>development and contribution from people in other places and times and
>languages and economic circumstances. Clearly distinguish, for each
>technology, the mechanism for invoking from the mechanism from
>performing the action, and allow the mechanism for invoking to support
I am - I hope - conscious of this. I have posted from time to time that
on this list should consider the impact of their messages on those in less
fortunate economic circumstances than theirs.
>The W3C is not the enemy: perhaps *ML-DEV is!
If XML-DEV is the enemy, I have clearly some responsibility. In the first 2
years I worked fairly hard to steer the group to a technological consensus -
primarily XML V1.0 supported by working software. In year 3 I deliberately
"moderated by silence" - I felt that the mood of the *speaking* members was
that they wished to pursue social and political issues as well as purely
technological ones. I can appreciate that this may have gone too far for some
Lists - and other e-communication - are a very imperfect mechanism. As a rough
figure I assume that the silent members on a list ("lurkers") are about 90% of
the membership - we had 1600+ members at 2000-01-01. I also assume the list is
syndicated within countries and organisations so that one member may represent
several readers. Any feedback can only come through non-list processes. [I was
involved with the virtual courses on the Web an we only found out by
real-world means that at least two countries had a single subscriber but the
material was syndicated throughout the country.]
If people communicate through silence it is impossible to pick this up at
present - maybe this is something for the future. In any case I am a believer
in the concept that the "Web will find a way". If there is a vision that needs
implementing and it doesn't break the laws of physics, then it will happen.
I am a white Anglo-Saxon male so fall into the category that RickJ is
about. I also regret the apparent lack of contributions from people outside
that category. There is a real-world imbalance that is independent of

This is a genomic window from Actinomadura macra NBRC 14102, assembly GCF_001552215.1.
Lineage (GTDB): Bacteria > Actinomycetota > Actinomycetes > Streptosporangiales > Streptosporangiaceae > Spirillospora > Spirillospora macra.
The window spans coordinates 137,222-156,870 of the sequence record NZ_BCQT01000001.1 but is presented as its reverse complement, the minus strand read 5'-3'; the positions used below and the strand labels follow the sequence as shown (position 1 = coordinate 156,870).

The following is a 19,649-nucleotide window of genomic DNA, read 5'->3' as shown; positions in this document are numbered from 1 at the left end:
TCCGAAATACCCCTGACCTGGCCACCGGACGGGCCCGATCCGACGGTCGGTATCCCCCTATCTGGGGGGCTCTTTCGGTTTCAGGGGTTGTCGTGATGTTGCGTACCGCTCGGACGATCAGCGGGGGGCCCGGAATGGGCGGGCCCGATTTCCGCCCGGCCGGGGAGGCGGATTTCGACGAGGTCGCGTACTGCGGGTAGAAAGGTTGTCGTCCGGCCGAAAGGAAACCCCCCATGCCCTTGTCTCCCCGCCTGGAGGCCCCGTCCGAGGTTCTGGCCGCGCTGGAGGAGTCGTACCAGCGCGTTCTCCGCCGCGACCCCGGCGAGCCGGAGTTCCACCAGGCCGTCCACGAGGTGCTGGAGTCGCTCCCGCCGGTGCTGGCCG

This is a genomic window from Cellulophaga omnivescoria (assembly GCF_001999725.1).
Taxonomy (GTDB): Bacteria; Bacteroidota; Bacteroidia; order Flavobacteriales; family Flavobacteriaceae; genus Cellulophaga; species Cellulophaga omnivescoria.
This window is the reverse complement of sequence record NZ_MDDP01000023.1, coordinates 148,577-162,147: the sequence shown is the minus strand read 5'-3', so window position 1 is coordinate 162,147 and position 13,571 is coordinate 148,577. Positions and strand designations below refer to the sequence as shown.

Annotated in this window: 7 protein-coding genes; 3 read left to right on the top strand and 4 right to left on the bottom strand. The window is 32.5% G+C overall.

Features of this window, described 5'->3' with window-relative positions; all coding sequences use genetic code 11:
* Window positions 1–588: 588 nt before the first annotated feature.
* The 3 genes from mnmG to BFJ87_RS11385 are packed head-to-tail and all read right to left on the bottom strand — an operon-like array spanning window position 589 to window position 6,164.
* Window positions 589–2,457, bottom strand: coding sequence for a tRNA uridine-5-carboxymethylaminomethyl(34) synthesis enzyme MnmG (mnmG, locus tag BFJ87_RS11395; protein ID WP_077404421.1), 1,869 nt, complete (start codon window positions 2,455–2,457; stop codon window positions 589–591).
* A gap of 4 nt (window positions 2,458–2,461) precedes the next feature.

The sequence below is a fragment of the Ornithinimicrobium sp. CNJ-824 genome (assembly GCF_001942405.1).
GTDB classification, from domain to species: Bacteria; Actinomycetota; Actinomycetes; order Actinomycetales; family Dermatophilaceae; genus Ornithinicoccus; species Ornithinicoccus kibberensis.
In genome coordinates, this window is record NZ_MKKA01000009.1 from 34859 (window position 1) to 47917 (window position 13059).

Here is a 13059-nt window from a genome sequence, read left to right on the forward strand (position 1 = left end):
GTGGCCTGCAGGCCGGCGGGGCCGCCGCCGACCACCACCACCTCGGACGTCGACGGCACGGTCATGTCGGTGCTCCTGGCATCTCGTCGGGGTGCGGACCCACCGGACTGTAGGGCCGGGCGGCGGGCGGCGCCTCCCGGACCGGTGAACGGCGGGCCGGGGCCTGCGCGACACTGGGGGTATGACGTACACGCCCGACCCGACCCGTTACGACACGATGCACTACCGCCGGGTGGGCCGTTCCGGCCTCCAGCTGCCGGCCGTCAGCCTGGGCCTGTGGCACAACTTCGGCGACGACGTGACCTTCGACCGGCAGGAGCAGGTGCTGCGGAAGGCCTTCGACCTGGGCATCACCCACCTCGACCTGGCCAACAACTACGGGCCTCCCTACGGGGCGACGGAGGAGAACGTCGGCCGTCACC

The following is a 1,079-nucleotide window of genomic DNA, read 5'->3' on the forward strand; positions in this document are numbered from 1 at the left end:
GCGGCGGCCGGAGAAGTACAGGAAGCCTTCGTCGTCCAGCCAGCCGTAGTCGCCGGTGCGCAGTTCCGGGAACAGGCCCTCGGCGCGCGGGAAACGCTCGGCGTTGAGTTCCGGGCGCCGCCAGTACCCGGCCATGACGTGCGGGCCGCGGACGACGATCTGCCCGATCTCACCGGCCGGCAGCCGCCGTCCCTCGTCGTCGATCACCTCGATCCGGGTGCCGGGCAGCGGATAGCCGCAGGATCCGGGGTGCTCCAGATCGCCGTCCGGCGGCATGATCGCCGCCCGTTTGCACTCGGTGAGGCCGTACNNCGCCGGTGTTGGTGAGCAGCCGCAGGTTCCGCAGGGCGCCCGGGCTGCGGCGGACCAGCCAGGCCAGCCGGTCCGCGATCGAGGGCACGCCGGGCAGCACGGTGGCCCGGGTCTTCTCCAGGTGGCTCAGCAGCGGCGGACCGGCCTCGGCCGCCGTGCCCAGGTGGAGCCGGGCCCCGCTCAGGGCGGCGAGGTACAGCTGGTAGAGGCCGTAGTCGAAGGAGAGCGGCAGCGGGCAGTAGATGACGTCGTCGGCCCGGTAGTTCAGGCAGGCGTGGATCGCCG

for example chemistry is very largely male [I have just come back from
presenting CML to the International Union of Pure and Applied Chemistry and
noted that there were 30 males and one female in the working group. In
crystallography the balance is much nearer equal and it is the better for it.]
My only guidelines for what is acceptable are:
- my personal opinions on subjects, which I normally suppress on the list.
- postings to the list
- private postings to me [I don't get many]
- contacts at meetings.
I haven't picked up widespread concern about the subject matter of XML-DEV,
then the process may simply be selecting list members for vociferousness. I
to react to potentially inflammatory or obviously hurtful statements. I
"There hasn't been enough W3C-bashing on this list lately,"
is not acceptable to a significant number of members. The reason I haven't
mentioned it is I have been away and haven't read the list.
I cannot see how I - or anyone - can address most of RickJ's concerns simply
through the medium of the list. Leaving time for reflection is valuable, but
slows the traffic to an extent incompatible with the pace of developments.
Pro-active moderation relies almost entirely on personal insight. At present I
have no clearer insight about where we should be going that many other
I am increasingly humble enough to realise that technology is sometimes the
problem than the solution. But certainly not always. I am also very keen to
keep humans within the communication process - I think that some current
approaches are over-ambitious and will only work by a totalitarian
a designer of a markup language (CML) how should it be used? In some cases
rigidity is essential or people die; in others it restricts creativity.
I think the only criteria I can suggest for moderation is:
"Is your posting helpful? Is it courteous? How will it be received by
other than your own?"
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- W3C Rant
- From: "Matthew Gertner" <firstname.lastname@example.org>
- From: Rick JELLIFFE <email@example.com>